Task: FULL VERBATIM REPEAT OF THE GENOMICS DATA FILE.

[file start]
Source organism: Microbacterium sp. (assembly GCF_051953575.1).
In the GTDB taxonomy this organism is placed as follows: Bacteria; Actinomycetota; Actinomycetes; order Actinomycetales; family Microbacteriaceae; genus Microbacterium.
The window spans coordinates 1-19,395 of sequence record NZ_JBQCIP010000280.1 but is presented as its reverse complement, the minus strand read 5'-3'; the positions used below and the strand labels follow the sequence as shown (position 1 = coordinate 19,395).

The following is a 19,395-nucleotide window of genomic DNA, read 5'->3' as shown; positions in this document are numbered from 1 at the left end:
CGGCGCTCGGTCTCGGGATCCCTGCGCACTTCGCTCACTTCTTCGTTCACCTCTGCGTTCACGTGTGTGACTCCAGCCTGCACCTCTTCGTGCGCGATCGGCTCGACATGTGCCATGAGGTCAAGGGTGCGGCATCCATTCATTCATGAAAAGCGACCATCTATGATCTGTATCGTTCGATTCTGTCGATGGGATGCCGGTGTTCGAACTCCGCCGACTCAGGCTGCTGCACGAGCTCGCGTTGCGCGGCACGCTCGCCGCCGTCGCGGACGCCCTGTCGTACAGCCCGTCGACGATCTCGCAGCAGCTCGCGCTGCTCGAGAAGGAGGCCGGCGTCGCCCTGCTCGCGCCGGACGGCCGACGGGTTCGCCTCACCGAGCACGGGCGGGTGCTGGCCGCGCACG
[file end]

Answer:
Source organism: Microbacterium sp. (assembly GCF_051953575.1).
In the GTDB taxonomy this organism is placed as follows: Bacteria; Actinomycetota; Actinomycetes; order Actinomycetales; family Microbacteriaceae; genus Microbacterium.
The window spans coordinates 1-19,395 of sequence record NZ_JBQCIP010000280.1 but is presented as its reverse complement, the minus strand read 5'-3'; the positions used below and the strand labels follow the sequence as shown (position 1 = coordinate 19,395).

The following is a 19,395-nucleotide window of genomic DNA, read 5'->3' as shown; positions in this document are numbered from 1 at the left end:
CGGCGCTCGGTCTCGGGATCCCTGCGCACTTCGCTCACTTCTTCGTTCACCTCTGCGTTCACGTGTGTGACTCCAGCCTGCACCTCTTCGTGCGCGATCGGCTCGACATGTGCCATGAGGTCAAGGGTGCGGCATCCATTCATTCATGAAAAGCGACCATCTATGATCTGTATCGTTCGATTCTGTCGATGGGATGCCGGTGTTCGAACTCCGCCGACTCAGGCTGCTGCACGAGCTCGCGTTGCGCGGCACGCTCGCCGCCGTCGCGGACGCCCTGTCGTACAGCCCGTCGACGATCTCGCAGCAGCTCGCGCTGCTCGAGAAGGAGGCCGGCGTCGCCCTGCTCGCGCCGGACGGCCGACGGGTTCGCCTCACCGAGCACGGGCGGGTGCTGGCCGCGCACG